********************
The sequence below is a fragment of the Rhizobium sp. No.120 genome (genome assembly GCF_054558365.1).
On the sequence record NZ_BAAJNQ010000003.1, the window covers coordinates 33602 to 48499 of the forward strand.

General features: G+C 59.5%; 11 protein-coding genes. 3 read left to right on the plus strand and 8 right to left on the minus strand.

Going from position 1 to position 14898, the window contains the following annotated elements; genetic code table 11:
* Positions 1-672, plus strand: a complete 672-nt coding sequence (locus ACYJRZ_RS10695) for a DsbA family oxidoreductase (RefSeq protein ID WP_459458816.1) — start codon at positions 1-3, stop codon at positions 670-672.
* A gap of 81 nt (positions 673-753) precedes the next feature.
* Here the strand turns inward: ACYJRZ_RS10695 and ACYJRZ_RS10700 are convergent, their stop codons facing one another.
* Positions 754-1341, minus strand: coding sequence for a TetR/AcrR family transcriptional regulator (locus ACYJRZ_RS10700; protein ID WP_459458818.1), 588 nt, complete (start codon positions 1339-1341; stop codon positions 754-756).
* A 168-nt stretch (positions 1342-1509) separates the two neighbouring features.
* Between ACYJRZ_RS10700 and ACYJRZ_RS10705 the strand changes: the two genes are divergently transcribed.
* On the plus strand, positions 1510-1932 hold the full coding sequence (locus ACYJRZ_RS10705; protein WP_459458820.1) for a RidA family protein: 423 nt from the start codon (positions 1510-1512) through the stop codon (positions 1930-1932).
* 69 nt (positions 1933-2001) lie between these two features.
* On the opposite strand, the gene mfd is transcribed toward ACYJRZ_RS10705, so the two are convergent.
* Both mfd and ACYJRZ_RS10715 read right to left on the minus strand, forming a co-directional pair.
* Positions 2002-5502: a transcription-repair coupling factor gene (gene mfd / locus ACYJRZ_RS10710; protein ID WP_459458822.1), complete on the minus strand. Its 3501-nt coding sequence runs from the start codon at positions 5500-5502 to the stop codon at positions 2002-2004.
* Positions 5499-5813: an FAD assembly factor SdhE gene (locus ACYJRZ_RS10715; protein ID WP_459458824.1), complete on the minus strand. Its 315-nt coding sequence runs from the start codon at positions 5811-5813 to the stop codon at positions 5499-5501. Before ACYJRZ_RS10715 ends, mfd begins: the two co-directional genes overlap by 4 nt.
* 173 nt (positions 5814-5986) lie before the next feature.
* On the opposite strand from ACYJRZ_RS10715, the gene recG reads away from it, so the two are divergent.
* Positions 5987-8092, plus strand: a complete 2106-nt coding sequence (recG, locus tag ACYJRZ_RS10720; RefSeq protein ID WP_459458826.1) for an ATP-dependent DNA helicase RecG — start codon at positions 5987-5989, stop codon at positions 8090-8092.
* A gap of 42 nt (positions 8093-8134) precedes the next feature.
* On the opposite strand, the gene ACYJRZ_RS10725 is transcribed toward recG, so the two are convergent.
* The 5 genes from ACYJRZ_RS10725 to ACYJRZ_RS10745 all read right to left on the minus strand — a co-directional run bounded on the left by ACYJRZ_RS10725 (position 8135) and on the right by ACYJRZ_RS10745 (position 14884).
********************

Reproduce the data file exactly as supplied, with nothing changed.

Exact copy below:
The sequence below is a fragment of the Rhizobium sp. No.120 genome (genome assembly GCF_054558365.1).
On the sequence record NZ_BAAJNQ010000003.1, the window covers coordinates 33602 to 48499 of the forward strand.

General features: G+C 59.5%; 11 protein-coding genes. 3 read left to right on the plus strand and 8 right to left on the minus strand.

Going from position 1 to position 14898, the window contains the following annotated elements; genetic code table 11:
* Positions 1-672, plus strand: a complete 672-nt coding sequence (locus ACYJRZ_RS10695) for a DsbA family oxidoreductase (RefSeq protein ID WP_459458816.1) — start codon at positions 1-3, stop codon at positions 670-672.
* A gap of 81 nt (positions 673-753) precedes the next feature.
* Here the strand turns inward: ACYJRZ_RS10695 and ACYJRZ_RS10700 are convergent, their stop codons facing one another.
* Positions 754-1341, minus strand: coding sequence for a TetR/AcrR family transcriptional regulator (locus ACYJRZ_RS10700; protein ID WP_459458818.1), 588 nt, complete (start codon positions 1339-1341; stop codon positions 754-756).
* A 168-nt stretch (positions 1342-1509) separates the two neighbouring features.
* Between ACYJRZ_RS10700 and ACYJRZ_RS10705 the strand changes: the two genes are divergently transcribed.
* On the plus strand, positions 1510-1932 hold the full coding sequence (locus ACYJRZ_RS10705; protein WP_459458820.1) for a RidA family protein: 423 nt from the start codon (positions 1510-1512) through the stop codon (positions 1930-1932).
* 69 nt (positions 1933-2001) lie between these two features.
* On the opposite strand, the gene mfd is transcribed toward ACYJRZ_RS10705, so the two are convergent.
* Both mfd and ACYJRZ_RS10715 read right to left on the minus strand, forming a co-directional pair.
* Positions 2002-5502: a transcription-repair coupling factor gene (gene mfd / locus ACYJRZ_RS10710; protein ID WP_459458822.1), complete on the minus strand. Its 3501-nt coding sequence runs from the start codon at positions 5500-5502 to the stop codon at positions 2002-2004.
* Positions 5499-5813: an FAD assembly factor SdhE gene (locus ACYJRZ_RS10715; protein ID WP_459458824.1), complete on the minus strand. Its 315-nt coding sequence runs from the start codon at positions 5811-5813 to the stop codon at positions 5499-5501. Before ACYJRZ_RS10715 ends, mfd begins: the two co-directional genes overlap by 4 nt.
* 173 nt (positions 5814-5986) lie before the next feature.
* On the opposite strand from ACYJRZ_RS10715, the gene recG reads away from it, so the two are divergent.
* Positions 5987-8092, plus strand: a complete 2106-nt coding sequence (recG, locus tag ACYJRZ_RS10720; RefSeq protein ID WP_459458826.1) for an ATP-dependent DNA helicase RecG — start codon at positions 5987-5989, stop codon at positions 8090-8092.
* A gap of 42 nt (positions 8093-8134) precedes the next feature.
* On the opposite strand, the gene ACYJRZ_RS10725 is transcribed toward recG, so the two are convergent.
* The 5 genes from ACYJRZ_RS10725 to ACYJRZ_RS10745 all read right to left on the minus strand — a co-directional run bounded on the left by ACYJRZ_RS10725 (position 8135) and on the right by ACYJRZ_RS10745 (position 14884).